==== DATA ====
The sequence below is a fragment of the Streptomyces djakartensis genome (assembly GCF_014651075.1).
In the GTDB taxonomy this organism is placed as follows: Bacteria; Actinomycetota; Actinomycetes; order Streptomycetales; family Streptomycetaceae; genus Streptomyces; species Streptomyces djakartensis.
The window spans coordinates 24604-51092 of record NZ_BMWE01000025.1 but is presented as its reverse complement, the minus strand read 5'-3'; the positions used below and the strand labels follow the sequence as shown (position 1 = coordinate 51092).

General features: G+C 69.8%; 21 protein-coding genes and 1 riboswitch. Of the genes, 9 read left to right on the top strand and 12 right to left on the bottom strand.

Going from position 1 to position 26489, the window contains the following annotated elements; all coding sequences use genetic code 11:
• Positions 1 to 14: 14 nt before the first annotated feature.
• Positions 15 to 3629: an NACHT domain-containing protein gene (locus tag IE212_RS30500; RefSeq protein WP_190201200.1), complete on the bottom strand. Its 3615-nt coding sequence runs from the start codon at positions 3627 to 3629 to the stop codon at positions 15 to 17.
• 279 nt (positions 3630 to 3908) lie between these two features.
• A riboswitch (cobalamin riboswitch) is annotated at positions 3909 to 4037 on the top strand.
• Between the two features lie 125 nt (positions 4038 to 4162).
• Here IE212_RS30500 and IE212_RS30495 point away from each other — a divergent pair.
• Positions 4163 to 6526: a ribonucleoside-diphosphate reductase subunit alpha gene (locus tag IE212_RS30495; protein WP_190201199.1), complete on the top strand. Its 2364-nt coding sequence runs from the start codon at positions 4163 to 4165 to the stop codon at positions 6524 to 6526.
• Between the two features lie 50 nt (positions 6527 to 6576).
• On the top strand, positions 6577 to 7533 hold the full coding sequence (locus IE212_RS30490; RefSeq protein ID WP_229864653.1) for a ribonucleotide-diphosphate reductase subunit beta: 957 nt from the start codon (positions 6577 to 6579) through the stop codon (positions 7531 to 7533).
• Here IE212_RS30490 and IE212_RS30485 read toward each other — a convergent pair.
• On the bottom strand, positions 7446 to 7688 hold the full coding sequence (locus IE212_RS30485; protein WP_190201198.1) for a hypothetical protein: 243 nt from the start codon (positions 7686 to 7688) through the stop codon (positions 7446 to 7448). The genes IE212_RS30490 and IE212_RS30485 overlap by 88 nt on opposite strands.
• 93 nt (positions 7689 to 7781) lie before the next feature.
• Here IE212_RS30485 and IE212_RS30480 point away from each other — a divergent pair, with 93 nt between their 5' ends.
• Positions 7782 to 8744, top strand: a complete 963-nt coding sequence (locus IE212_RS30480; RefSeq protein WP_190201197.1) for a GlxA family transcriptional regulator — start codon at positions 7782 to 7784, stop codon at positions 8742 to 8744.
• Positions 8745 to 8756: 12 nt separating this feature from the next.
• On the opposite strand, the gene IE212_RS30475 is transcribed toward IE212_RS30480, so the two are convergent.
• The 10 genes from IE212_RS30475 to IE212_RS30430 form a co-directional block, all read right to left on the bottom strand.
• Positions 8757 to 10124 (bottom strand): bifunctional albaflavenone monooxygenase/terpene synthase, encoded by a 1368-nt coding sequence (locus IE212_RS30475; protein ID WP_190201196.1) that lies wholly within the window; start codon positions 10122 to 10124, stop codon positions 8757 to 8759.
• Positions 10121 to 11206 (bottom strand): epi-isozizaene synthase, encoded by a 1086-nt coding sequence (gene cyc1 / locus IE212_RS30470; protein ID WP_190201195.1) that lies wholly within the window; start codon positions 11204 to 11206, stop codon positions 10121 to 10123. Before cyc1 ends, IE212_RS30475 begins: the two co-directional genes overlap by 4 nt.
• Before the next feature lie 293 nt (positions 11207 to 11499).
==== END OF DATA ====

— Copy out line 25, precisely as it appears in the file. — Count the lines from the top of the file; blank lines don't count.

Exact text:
• Before the next feature lie 293 nt (positions 11207 to 11499).